This kindly gentleman, who incidentally is not a blogger, has been ever so generous with not only his time, advice and expertise, he has on occasion shared some of his beautiful plants with me.  I really wanted to make the effort for him.  Until now, I've always been a bit obsessive when it comes to dead heading and cutting plants back before they got a change to set seed.  I didn't want a garden full of unwanted seedlings - my experiences with upturned bird feeders put me right off the idea of allowing plants to set seed freely around my garden. 

First lesson learned - identifying which plants I wouldn't mind having more of and just letting them do their own thing.  Worse thing that can happen - I spend more time weeding!         


Meconopsis, Primula and Tropaeolum flowers
In the hope that the flowers had been pollinated by visiting insects, the waiting game began!  Weeks passed.  Being the type of person who hates letting people down, I didn't want to blink and miss my chance at gathering the seeds.  I watched patiently as the seed pods formed, swelled and ripened.  I think I caught them at the right moment.  Both the Primula and the Meconopsis had a rattle like sound when I tapped.  A few days later, the pods began to open!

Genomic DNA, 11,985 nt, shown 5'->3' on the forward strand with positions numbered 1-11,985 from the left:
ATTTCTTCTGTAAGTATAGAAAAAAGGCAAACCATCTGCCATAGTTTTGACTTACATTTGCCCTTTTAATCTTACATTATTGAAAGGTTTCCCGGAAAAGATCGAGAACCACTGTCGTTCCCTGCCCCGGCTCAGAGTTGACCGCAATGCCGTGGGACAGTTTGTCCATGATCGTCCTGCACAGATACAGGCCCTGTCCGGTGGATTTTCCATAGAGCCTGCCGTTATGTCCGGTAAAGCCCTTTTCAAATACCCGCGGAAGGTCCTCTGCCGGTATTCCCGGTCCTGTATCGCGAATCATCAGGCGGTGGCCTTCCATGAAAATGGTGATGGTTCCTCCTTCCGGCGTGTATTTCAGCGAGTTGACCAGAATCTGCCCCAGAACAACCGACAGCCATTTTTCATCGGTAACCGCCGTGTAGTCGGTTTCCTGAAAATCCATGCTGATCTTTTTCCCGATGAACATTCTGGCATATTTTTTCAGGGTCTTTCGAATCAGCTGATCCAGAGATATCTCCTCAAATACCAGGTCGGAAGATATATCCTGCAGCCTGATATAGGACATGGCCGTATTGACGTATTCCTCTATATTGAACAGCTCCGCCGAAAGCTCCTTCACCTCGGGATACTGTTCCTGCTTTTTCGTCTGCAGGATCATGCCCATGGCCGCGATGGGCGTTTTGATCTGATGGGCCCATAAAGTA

Primula seed head forming

Lets start with the Primula......
I scoured the internet for tips and advice on how to collect seeds.  My friend did give me clear concise instructions but thought it best to do some further research.    Since I had so many Primula, I thought that I'd best start with those.  Each individual stem was snipped off and placed upside down in a large envelope.  Boy, was I surprised by just how many seeds come from one single stem.  Each of those whorls held hundred of tiny black seeds.  I split the harvest 50/50.  Packaged up half to be posted, the remainder was split between sowing some into pots, some scattered around the garden where I would like them to grow and the balance popped into an envelope and stored for a spring sowing. 

Meconopsis betonicifolia next.....
I had 4 Meconopsis seed pods to play with - each one ready!  If I was impressed by just how many seeds I got from the Primula - I was almost taken aback by the amount of seeds which came from these!  One seed pod was safely packaged to go south.  Along with advice from Brian - The Meconopsis Group had detailed information on what to do with the seed.  Apparently they should be sown December - February.  I need to store them in a sealed container in the fridge until needed.